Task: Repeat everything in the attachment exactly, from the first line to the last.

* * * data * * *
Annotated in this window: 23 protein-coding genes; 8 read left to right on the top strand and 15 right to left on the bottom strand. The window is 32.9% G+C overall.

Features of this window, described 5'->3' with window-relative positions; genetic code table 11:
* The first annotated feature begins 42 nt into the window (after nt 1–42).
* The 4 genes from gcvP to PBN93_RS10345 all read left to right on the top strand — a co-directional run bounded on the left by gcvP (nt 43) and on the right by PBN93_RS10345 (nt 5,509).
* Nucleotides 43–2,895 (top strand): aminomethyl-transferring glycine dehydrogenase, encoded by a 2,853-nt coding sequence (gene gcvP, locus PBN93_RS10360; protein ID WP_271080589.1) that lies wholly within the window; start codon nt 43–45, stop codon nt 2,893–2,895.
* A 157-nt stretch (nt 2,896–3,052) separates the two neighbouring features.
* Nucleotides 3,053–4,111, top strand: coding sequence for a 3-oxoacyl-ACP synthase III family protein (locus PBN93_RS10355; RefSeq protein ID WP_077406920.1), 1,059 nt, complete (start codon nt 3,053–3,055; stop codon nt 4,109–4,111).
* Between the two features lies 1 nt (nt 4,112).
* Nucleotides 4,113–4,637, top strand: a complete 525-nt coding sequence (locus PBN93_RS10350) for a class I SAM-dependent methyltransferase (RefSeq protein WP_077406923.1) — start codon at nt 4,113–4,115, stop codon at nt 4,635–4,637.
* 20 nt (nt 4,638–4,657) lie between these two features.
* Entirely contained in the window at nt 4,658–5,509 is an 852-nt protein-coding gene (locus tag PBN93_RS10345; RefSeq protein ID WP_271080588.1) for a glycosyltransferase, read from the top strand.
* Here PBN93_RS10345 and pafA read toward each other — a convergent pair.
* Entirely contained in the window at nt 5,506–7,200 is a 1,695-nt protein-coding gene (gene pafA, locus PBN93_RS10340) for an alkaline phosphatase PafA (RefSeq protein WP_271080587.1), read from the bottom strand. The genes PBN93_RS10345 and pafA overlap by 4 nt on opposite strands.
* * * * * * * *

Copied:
Annotated in this window: 23 protein-coding genes; 8 read left to right on the top strand and 15 right to left on the bottom strand. The window is 32.9% G+C overall.

Features of this window, described 5'->3' with window-relative positions; genetic code table 11:
* The first annotated feature begins 42 nt into the window (after nt 1–42).
* The 4 genes from gcvP to PBN93_RS10345 all read left to right on the top strand — a co-directional run bounded on the left by gcvP (nt 43) and on the right by PBN93_RS10345 (nt 5,509).
* Nucleotides 43–2,895 (top strand): aminomethyl-transferring glycine dehydrogenase, encoded by a 2,853-nt coding sequence (gene gcvP, locus PBN93_RS10360; protein ID WP_271080589.1) that lies wholly within the window; start codon nt 43–45, stop codon nt 2,893–2,895.
* A 157-nt stretch (nt 2,896–3,052) separates the two neighbouring features.
* Nucleotides 3,053–4,111, top strand: coding sequence for a 3-oxoacyl-ACP synthase III family protein (locus PBN93_RS10355; RefSeq protein ID WP_077406920.1), 1,059 nt, complete (start codon nt 3,053–3,055; stop codon nt 4,109–4,111).
* Between the two features lies 1 nt (nt 4,112).
* Nucleotides 4,113–4,637, top strand: a complete 525-nt coding sequence (locus PBN93_RS10350) for a class I SAM-dependent methyltransferase (RefSeq protein WP_077406923.1) — start codon at nt 4,113–4,115, stop codon at nt 4,635–4,637.
* 20 nt (nt 4,638–4,657) lie between these two features.
* Entirely contained in the window at nt 4,658–5,509 is an 852-nt protein-coding gene (locus tag PBN93_RS10345; RefSeq protein ID WP_271080588.1) for a glycosyltransferase, read from the top strand.
* Here PBN93_RS10345 and pafA read toward each other — a convergent pair.
* Entirely contained in the window at nt 5,506–7,200 is a 1,695-nt protein-coding gene (gene pafA, locus PBN93_RS10340) for an alkaline phosphatase PafA (RefSeq protein WP_271080587.1), read from the bottom strand. The genes PBN93_RS10345 and pafA overlap by 4 nt on opposite strands.